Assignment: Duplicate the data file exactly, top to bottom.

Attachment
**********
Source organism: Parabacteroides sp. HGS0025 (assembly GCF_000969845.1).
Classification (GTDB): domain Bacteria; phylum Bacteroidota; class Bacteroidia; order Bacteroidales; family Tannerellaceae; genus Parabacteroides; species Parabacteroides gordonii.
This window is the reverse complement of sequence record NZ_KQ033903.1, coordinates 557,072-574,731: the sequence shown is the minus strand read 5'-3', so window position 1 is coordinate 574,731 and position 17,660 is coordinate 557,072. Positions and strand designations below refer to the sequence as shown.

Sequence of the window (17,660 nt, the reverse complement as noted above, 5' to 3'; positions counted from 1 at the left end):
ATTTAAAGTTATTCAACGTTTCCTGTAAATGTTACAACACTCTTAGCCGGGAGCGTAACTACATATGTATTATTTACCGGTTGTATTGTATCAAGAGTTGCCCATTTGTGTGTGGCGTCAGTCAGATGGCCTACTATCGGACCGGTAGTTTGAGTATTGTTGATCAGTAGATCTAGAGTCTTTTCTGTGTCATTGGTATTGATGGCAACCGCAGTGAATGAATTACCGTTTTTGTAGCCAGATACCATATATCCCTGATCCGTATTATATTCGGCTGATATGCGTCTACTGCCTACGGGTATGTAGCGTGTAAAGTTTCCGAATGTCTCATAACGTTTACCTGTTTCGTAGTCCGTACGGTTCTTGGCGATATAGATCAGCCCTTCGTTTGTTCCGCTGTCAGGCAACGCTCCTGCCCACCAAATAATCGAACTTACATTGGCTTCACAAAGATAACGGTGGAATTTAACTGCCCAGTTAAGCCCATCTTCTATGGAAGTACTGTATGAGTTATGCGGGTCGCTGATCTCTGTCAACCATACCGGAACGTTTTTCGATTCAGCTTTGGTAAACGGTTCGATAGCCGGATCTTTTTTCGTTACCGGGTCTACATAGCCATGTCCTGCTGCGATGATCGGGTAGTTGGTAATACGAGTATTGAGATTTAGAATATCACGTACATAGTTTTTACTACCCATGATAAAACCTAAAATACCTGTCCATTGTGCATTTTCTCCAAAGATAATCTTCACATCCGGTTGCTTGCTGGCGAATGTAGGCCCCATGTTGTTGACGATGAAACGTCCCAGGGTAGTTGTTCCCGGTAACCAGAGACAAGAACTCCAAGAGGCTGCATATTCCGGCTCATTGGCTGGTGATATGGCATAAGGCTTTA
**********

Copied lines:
Source organism: Parabacteroides sp. HGS0025 (assembly GCF_000969845.1).
Classification (GTDB): domain Bacteria; phylum Bacteroidota; class Bacteroidia; order Bacteroidales; family Tannerellaceae; genus Parabacteroides; species Parabacteroides gordonii.
This window is the reverse complement of sequence record NZ_KQ033903.1, coordinates 557,072-574,731: the sequence shown is the minus strand read 5'-3', so window position 1 is coordinate 574,731 and position 17,660 is coordinate 557,072. Positions and strand designations below refer to the sequence as shown.

Sequence of the window (17,660 nt, the reverse complement as noted above, 5' to 3'; positions counted from 1 at the left end):
ATTTAAAGTTATTCAACGTTTCCTGTAAATGTTACAACACTCTTAGCCGGGAGCGTAACTACATATGTATTATTTACCGGTTGTATTGTATCAAGAGTTGCCCATTTGTGTGTGGCGTCAGTCAGATGGCCTACTATCGGACCGGTAGTTTGAGTATTGTTGATCAGTAGATCTAGAGTCTTTTCTGTGTCATTGGTATTGATGGCAACCGCAGTGAATGAATTACCGTTTTTGTAGCCAGATACCATATATCCCTGATCCGTATTATATTCGGCTGATATGCGTCTACTGCCTACGGGTATGTAGCGTGTAAAGTTTCCGAATGTCTCATAACGTTTACCTGTTTCGTAGTCCGTACGGTTCTTGGCGATATAGATCAGCCCTTCGTTTGTTCCGCTGTCAGGCAACGCTCCTGCCCACCAAATAATCGAACTTACATTGGCTTCACAAAGATAACGGTGGAATTTAACTGCCCAGTTAAGCCCATCTTCTATGGAAGTACTGTATGAGTTATGCGGGTCGCTGATCTCTGTCAACCATACCGGAACGTTTTTCGATTCAGCTTTGGTAAACGGTTCGATAGCCGGATCTTTTTTCGTTACCGGGTCTACATAGCCATGTCCTGCTGCGATGATCGGGTAGTTGGTAATACGAGTATTGAGATTTAGAATATCACGTACATAGTTTTTACTACCCATGATAAAACCTAAAATACCTGTCCATTGTGCATTTTCTCCAAAGATAATCTTCACATCCGGTTGCTTGCTGGCGAATGTAGGCCCCATGTTGTTGACGATGAAACGTCCCAGGGTAGTTGTTCCCGGTAACCAGAGACAAGAACTCCAAGAGGCTGCATATTCCGGCTCATTGGCTGGTGATATGGCATAAGGCTTTA